Alex Yoo



How was it like coming to Georgetown from your hometown?

Coming here [from California] was different. East Coast is different from West Coast, people are a little uptight. *laughs* They’re less relaxed here. The weather is the worst part. It’s too cold here, honestly.

Tell us about your family and background.

My parents were both born in Korea but they spent the majority of their lives growing up in America. My dad grew up in Hawaii, my mom in Seattle. They went to college here so they’re very Americanized but they still stay very strong to their Korean roots. And that kind of grew into me too. I try to stay very close to my Korean culture. They ingrained in me that out there in the real world, I shouldn’t have to think of myself as Korean, Asian, Asian American – I should just be myself. I don’t have to put a label on myself outside of the house. I can be whatever I want.

Do you ever feel like you have to specify that you’re Korean-American?

Kind of, yeah. I was born in Palo Alto, and at age 4, I moved to Korea, lived there for six years, and then in 5th grade I moved back and grew up the rest of my life here.

I love sharing my Korean culture so I was the president of Korean Club at my high school. It was a pretty big club. It grew because we brought in Korean BBQ, we brought in food, so a lot of people showed up. But a lot of the club members were White or Indian. There were a lot of Korean people in the club, because it was a Korean community, but we just called it Korean Club so we didn’t limit it to Korean students.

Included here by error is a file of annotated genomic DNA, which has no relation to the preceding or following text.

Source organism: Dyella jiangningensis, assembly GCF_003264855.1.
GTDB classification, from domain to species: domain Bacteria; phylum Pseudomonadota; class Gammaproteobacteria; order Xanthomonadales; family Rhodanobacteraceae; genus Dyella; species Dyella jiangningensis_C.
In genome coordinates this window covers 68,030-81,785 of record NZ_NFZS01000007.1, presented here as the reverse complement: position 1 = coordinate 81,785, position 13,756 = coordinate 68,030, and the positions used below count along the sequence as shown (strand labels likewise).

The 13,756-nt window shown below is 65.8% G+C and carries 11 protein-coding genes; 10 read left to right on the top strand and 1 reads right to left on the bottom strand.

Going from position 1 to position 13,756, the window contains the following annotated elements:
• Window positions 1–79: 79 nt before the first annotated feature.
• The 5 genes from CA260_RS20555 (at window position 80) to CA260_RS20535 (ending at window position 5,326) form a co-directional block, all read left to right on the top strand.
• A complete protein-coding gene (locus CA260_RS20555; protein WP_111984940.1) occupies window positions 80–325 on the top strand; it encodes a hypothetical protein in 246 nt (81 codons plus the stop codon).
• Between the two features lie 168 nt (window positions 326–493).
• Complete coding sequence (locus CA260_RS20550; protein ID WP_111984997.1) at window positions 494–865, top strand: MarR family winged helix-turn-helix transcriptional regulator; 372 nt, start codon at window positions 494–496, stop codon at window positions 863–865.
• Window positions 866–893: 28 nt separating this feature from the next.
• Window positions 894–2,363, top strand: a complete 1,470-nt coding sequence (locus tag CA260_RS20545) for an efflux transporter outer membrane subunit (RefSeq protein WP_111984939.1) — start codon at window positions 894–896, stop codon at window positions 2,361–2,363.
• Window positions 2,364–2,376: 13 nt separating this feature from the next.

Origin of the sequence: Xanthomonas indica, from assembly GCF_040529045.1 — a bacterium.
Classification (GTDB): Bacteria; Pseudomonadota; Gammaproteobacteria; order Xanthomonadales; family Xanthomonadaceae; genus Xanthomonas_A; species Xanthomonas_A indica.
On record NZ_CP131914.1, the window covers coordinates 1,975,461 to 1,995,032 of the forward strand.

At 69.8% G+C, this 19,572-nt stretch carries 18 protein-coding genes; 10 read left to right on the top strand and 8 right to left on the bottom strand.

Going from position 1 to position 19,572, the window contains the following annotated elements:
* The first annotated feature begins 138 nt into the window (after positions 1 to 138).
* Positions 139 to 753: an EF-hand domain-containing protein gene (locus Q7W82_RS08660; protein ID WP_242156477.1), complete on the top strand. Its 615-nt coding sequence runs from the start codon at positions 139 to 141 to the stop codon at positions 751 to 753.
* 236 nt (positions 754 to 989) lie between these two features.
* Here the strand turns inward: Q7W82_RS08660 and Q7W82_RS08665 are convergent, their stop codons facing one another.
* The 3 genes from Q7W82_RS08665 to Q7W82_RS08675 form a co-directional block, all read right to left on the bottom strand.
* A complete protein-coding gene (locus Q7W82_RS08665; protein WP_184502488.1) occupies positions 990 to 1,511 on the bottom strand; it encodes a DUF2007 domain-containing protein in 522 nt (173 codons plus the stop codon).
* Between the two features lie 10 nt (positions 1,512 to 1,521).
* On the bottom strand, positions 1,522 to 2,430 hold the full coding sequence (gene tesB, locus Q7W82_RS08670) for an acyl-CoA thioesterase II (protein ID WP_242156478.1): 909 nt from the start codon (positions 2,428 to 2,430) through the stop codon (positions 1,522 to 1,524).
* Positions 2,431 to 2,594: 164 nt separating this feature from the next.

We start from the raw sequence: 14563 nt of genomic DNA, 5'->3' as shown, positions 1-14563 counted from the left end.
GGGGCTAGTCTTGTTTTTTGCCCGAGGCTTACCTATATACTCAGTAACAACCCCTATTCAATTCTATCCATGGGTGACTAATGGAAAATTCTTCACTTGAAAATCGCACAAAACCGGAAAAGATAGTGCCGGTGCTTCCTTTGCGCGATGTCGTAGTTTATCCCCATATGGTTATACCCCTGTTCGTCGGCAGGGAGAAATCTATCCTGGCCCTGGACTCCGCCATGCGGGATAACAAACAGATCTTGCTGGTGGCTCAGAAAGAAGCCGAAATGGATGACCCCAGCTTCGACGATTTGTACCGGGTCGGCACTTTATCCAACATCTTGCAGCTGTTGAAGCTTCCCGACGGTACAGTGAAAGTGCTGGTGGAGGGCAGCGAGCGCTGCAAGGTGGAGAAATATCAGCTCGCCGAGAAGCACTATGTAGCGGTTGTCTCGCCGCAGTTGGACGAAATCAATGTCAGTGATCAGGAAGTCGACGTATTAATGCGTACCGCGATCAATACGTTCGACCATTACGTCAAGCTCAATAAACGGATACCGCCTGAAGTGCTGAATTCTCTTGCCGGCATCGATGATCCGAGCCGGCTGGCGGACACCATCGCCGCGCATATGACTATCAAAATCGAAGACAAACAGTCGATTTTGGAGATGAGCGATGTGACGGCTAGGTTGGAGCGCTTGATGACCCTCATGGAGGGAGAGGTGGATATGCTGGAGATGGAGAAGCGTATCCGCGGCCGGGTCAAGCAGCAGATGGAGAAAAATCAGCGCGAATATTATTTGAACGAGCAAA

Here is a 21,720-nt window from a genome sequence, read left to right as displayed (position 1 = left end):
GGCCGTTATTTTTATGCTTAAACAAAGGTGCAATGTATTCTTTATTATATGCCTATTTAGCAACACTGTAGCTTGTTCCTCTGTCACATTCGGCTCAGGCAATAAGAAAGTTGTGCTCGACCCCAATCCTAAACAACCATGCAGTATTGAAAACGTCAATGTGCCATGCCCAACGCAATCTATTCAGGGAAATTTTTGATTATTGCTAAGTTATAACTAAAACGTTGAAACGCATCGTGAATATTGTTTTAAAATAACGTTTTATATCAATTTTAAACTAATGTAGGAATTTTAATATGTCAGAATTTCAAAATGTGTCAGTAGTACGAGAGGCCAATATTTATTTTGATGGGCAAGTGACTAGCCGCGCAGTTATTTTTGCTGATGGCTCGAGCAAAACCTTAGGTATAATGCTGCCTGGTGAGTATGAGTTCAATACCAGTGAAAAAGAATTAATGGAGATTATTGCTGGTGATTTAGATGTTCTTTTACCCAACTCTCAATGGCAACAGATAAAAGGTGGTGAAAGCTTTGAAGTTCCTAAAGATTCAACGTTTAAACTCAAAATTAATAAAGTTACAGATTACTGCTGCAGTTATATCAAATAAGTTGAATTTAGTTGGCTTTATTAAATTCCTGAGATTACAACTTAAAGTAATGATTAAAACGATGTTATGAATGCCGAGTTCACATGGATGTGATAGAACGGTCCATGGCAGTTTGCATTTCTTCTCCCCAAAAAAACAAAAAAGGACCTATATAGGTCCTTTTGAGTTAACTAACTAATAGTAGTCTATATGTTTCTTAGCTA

Tell us more about Korean Club at your high school.

We just did it for fun. We tried to present on a topic each week – I would always present on North Korea/South Korea relations and the VP would talk about South Korean economics- the jaebuls, the tech industry- and other guys would talk about different things they’re interested in, like cosmetics or whatever. It was educational, we always brought in food, and we would end it with like K-pop music. It was just a fun environment.

What was it like growing up Asian American in Korea and in America?

I don’t remember anything before the age of 4, but once I got to Korea, I was alienated – just because I had darker skin from the sun. I was in preschool or kindergarten and I spoke zero Korean, so I couldn’t communicate with any of the kids there. The teacher couldn’t understand my feelings or what I was trying to communicate so it was extremely difficult. I became extremely introverted, which still stays with me today.

So my mom put me in intensive Korean training at these academies after school, where they just grind you on Korean. I just kept on learning Korean, Korean, Korean. And then at the point I was conversationally functional, I forgot all my English. I didn’t speak any English except for hi, hello, my name’s Alex. So my parents put me in an international school where I could relearn English, from 1st grade to 4th grade.

Going to an international school- it was a homogeneous population, all Asian people. So when I moved back to California in 5th grade, it was extremely weird seeing black and Latino and white people. My English was so bad. I finished up to 4th grade in Korea, which is probably like a 1st grade English level. I was in 5th grade and I barely knew how to write. Reading was bad, math was bad, I was in low level classes. It was just a very different experience. Growing up in a homogeneous population, you learn to be assimilated, so everyone else is like an alien to you.

Have any particular experiences shaped your Asian American identity?

In middle school, my best friends were Korean, Indian, a lot of Asian people. In high school, it was majority white and you didn’t see many Asian people on campus. It’s hard finding your own identity with your culture when you don’t see them as often.


Interview by Joy Kim and Rebecca Lin

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